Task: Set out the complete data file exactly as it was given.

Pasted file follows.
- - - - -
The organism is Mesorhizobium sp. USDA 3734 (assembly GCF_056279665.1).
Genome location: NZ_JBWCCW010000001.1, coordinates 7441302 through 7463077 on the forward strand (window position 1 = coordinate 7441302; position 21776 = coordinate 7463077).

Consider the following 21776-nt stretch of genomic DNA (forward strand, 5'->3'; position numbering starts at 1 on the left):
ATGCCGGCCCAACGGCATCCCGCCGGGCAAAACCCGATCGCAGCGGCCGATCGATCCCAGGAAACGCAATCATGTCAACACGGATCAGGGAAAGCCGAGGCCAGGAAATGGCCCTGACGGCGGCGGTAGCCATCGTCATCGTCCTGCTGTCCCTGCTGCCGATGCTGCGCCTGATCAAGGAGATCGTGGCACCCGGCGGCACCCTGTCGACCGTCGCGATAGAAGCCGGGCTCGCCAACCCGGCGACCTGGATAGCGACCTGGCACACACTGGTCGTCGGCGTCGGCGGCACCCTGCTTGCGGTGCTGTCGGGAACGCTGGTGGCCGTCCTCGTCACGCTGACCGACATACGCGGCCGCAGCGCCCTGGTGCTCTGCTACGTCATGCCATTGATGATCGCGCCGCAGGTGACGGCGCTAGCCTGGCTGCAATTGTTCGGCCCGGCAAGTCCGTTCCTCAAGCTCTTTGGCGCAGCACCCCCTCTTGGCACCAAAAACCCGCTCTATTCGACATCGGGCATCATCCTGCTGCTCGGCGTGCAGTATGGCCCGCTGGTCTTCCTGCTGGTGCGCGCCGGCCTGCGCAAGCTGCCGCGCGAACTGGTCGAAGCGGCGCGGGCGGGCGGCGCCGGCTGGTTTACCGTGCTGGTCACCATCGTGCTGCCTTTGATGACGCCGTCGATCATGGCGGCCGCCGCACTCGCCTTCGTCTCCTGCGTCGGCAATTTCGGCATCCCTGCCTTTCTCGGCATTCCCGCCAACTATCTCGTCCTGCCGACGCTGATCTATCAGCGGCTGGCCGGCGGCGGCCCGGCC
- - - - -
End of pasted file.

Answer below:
The organism is Mesorhizobium sp. USDA 3734 (assembly GCF_056279665.1).
Genome location: NZ_JBWCCW010000001.1, coordinates 7441302 through 7463077 on the forward strand (window position 1 = coordinate 7441302; position 21776 = coordinate 7463077).

Consider the following 21776-nt stretch of genomic DNA (forward strand, 5'->3'; position numbering starts at 1 on the left):
ATGCCGGCCCAACGGCATCCCGCCGGGCAAAACCCGATCGCAGCGGCCGATCGATCCCAGGAAACGCAATCATGTCAACACGGATCAGGGAAAGCCGAGGCCAGGAAATGGCCCTGACGGCGGCGGTAGCCATCGTCATCGTCCTGCTGTCCCTGCTGCCGATGCTGCGCCTGATCAAGGAGATCGTGGCACCCGGCGGCACCCTGTCGACCGTCGCGATAGAAGCCGGGCTCGCCAACCCGGCGACCTGGATAGCGACCTGGCACACACTGGTCGTCGGCGTCGGCGGCACCCTGCTTGCGGTGCTGTCGGGAACGCTGGTGGCCGTCCTCGTCACGCTGACCGACATACGCGGCCGCAGCGCCCTGGTGCTCTGCTACGTCATGCCATTGATGATCGCGCCGCAGGTGACGGCGCTAGCCTGGCTGCAATTGTTCGGCCCGGCAAGTCCGTTCCTCAAGCTCTTTGGCGCAGCACCCCCTCTTGGCACCAAAAACCCGCTCTATTCGACATCGGGCATCATCCTGCTGCTCGGCGTGCAGTATGGCCCGCTGGTCTTCCTGCTGGTGCGCGCCGGCCTGCGCAAGCTGCCGCGCGAACTGGTCGAAGCGGCGCGGGCGGGCGGCGCCGGCTGGTTTACCGTGCTGGTCACCATCGTGCTGCCTTTGATGACGCCGTCGATCATGGCGGCCGCCGCACTCGCCTTCGTCTCCTGCGTCGGCAATTTCGGCATCCCTGCCTTTCTCGGCATTCCCGCCAACTATCTCGTCCTGCCGACGCTGATCTATCAGCGGCTGGCCGGCGGCGGCCCGGCC